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Riffian, Rif
Rif
Berber or Riffian Berber (native local name: Tmaziɣt; external name: Tarifit) is a Zenati Northern Berber language. It is spoken natively by some 1.4 million Riffians
Riffians
of Morocco
Morocco
and Algeria, primarily in the Rif
Rif
provinces of Al Hoceima, Nador, Driouch, Berkane and as a minority language in Tangier, Oujda and Tetouan. In addition, Riffian expatriate communities also speak the language.

Contents

1 Classification 2 Geographic distribution 3 Dialects 4 Morocco 5 Algeria 6 Sounds 7 Writing system 8 References 9 Sources 10 External links

Classification[edit] Riffian is a Zenati Berber language[1] which consists of various sub-dialects specific to each clan and of which a majority are spoken in the Rif
Rif
region, a large mountainous area of Northern Morocco, and a minority spoken in the western part of neighbouring Algeria. Geographic distribution[edit]

Percent of Rif-Berber speakers in Morocco
Morocco
by census 2004 Based on data found Here [1]

Riffian is spoken mainly in the Moroccan Rif
Rif
on the Mediterranean coast and in the Rif
Rif
mountains, with a large minority in the Spanish autonomous city of Melilla.[3] There are also speakers of Riffian in Morocco
Morocco
outside the Rif
Rif
region, notably in the rest of Moroccan cities where they compose a minority. The neighbour state of Algeria
Algeria
is also home to Rif
Rif
minorities. A Riffian-speaking community exists in the Netherlands
Netherlands
and Belgium
Belgium
as well as to a lesser extent other European countries. Its own speakers simply call it "Tamazight", a term also often applied in a broader sense to the Berber language
Berber language
across North Africa in general. Dialects[edit]

Distribution of Riffian dialects

Dialects include West-Riffian (Al Hoceima), Central-Riffian (Nador) and East-Riffian (Berkan). Iznasen (Iznacen, Beni Snassen) is counted as a dialect in Kossman (1999), but Blench (2006) classifies it as one of the closely related Mzab–Wargla languages. Morocco[edit] There is a large amount of dialectal variation in Riffian Berber; this can easily be seen using the dialect Atlas (Lafkioui, 1997), however Riffian compose a single language with its own phonetical innovations distinct from other Berber languages. Majority of them are spoken in Northern Morocco, this includes the varieties of Al Hoceima, Temsamane, Nador, Ikbadene (including Iznasen) and the more southernly variety in the Taza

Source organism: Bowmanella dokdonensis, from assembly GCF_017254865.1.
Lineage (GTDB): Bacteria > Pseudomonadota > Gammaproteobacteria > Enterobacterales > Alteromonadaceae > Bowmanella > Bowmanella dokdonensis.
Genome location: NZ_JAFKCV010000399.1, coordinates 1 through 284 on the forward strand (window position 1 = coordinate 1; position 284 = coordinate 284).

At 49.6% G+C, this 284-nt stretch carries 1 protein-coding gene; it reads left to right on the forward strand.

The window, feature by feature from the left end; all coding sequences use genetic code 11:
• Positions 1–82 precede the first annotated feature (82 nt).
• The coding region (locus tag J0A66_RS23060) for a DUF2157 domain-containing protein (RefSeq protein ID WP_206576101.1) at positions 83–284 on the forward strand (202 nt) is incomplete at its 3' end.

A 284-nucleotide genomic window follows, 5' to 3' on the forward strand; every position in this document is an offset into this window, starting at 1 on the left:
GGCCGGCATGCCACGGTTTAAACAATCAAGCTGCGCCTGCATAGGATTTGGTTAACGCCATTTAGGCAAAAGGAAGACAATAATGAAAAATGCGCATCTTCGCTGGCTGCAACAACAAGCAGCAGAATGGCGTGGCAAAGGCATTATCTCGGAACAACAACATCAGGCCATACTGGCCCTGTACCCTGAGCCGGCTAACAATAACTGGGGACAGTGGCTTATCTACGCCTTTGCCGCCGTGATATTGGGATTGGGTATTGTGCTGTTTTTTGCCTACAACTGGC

Taza
province. Besides Riffian, two other unrelated and smaller Berber languages
Berber languages
are spoken in North Morocco : the Sanhaja de Srair and the Ghomara languages. Algeria[edit]

Linguistic map of western Algeria
Algeria
showing Berber-speaking areas, including Riffian cluster of Bettioua, Marsa Ben-Mhidi, Aït Snous and Aït Bousaïd

A few Rifian dialects are or used to be in the western part of Algeria, notably by the Beni Snouss tribe of the Tlemcen, as well in Bethioua
Bethioua
but also in various colonial districts Rifians started to emigrate to since the 19th century. Sounds[edit] Riffian's most noticeable differences from other Berber dialects are that:

/l/ in other dialects corresponds to ⟨ř⟩ in Riffian (example: ul (heart) → uř )

/ll/ (geminate /lː/) in other dialects corresponds to ⟨ǧǧ⟩ (/dː͡ʒ/) in Riffian (example: yelli (my daughter) → yeǧǧi ). /lt/ in other dialects corresponds to ⟨č⟩ (/t͡ʃ/) in Riffian (example: weltma (my sister) → wečma ).

These variations do not occur in the Riffian dialects of Ikebdanen and Iznasen.

Riffian letter Riffian word The word in other Berber dialects meaning in English

Ř ř uř ul heart

aɣyuř aɣyul donkey

awař awal speech / talk

Ǧ ǧ azeǧǧif / azedjif azellif head

yeǧǧa / yedja yella (he) is / (he) exists

ajeǧǧid / Ajedjid ajellid king

Č č wečma weltma my sister

tacemřač tacemlalt blonde / white

taɣyuč taɣyult female donkey (jenny)

postvocalic /r/ preceding a consonantal coda is dropped, as in taddart (house/home) → taddaat. Thus in tamara the /r/ is conserved because it precedes a vowel. Additionally, the initial masculine a- prefix is dropped in certain words, e.g., afus (hand) becomes fus, and afighar (snake) becomes fighar. This change, characteristic of Zenati Berber varieties, further distances Riffian from neighbouring dialects such as Atlas-Tamazight and Shilha.